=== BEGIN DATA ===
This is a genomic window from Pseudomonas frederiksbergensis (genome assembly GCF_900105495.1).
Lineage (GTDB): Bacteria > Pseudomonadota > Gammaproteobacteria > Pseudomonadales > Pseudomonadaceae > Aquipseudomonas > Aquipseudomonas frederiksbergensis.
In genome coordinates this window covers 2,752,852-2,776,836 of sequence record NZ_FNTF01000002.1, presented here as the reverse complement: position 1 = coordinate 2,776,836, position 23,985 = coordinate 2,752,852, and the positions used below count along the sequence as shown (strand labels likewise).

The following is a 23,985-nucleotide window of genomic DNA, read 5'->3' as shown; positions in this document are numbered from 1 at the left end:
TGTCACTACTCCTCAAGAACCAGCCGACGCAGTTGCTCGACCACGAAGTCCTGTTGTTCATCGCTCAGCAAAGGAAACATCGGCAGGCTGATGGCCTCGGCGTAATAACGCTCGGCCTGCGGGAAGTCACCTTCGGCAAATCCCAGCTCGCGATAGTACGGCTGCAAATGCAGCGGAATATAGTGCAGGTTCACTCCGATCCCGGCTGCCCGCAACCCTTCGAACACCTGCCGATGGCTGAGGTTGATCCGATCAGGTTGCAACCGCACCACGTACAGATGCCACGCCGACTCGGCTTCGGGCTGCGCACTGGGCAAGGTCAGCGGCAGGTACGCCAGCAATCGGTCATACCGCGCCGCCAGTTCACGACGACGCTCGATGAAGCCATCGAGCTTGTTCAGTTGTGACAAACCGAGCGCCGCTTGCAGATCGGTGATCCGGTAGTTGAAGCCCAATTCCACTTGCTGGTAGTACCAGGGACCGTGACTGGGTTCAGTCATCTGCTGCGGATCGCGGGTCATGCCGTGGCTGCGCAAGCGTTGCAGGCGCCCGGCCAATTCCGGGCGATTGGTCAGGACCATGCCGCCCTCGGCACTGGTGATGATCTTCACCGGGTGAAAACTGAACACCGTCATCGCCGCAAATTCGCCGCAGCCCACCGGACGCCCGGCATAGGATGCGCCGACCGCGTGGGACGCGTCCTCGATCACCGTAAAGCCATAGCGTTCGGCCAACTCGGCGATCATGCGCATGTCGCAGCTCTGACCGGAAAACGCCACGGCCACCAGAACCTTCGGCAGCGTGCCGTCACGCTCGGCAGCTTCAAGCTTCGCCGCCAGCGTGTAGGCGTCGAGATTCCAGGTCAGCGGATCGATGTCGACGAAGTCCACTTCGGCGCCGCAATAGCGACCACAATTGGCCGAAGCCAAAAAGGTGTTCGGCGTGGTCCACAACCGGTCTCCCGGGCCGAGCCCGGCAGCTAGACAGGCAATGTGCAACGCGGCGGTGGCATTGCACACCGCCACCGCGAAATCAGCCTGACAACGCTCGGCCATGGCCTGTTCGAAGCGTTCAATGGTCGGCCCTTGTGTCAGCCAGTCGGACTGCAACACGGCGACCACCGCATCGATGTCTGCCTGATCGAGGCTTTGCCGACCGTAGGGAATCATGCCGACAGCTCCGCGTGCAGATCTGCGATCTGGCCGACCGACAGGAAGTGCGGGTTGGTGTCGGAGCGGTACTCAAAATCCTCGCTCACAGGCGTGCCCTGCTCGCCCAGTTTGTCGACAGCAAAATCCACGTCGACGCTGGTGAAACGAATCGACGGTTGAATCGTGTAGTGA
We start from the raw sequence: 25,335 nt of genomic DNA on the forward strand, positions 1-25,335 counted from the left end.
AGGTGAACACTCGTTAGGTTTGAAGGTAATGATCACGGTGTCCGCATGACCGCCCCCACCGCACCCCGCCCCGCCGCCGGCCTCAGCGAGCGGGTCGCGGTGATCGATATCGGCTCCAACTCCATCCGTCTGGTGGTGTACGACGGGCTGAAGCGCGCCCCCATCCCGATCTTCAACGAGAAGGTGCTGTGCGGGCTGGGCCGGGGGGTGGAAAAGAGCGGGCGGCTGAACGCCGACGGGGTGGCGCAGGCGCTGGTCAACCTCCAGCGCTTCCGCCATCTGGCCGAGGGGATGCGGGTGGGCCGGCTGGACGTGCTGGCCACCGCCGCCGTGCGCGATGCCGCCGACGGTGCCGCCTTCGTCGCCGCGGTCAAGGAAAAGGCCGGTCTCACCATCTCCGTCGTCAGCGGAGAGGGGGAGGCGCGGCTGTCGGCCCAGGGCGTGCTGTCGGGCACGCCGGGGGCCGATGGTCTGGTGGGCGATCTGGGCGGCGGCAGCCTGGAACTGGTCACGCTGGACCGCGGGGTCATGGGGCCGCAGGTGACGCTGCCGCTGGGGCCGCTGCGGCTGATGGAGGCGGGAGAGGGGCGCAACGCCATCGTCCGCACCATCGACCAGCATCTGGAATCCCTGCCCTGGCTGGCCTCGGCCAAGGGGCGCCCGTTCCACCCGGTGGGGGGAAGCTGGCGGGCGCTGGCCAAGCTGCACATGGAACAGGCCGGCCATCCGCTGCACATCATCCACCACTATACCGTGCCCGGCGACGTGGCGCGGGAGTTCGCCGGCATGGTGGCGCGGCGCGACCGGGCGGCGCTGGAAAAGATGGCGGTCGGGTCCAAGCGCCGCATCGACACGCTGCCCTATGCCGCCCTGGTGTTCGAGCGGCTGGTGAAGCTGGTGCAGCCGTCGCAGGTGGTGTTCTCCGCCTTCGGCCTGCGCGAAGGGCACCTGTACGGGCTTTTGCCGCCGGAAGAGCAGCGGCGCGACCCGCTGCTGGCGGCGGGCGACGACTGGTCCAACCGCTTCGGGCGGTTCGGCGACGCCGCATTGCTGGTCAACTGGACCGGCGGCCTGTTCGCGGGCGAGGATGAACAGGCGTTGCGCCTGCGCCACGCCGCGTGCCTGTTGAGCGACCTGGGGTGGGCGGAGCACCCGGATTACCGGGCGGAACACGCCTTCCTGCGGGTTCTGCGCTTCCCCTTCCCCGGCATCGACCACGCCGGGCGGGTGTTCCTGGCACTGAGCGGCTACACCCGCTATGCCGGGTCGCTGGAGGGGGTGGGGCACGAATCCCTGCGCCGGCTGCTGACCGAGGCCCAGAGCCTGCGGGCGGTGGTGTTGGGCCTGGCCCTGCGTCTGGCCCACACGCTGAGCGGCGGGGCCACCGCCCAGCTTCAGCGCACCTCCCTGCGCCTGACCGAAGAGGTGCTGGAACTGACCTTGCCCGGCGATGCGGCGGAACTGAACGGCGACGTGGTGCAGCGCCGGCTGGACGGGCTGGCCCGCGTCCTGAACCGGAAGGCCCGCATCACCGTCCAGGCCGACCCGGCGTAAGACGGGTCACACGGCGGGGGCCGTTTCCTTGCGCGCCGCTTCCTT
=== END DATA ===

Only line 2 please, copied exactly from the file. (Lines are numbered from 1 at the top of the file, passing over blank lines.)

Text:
Lineage (GTDB): Bacteria > Pseudomonadota > Gammaproteobacteria > Pseudomonadales > Pseudomonadaceae > Aquipseudomonas > Aquipseudomonas frederiksbergensis.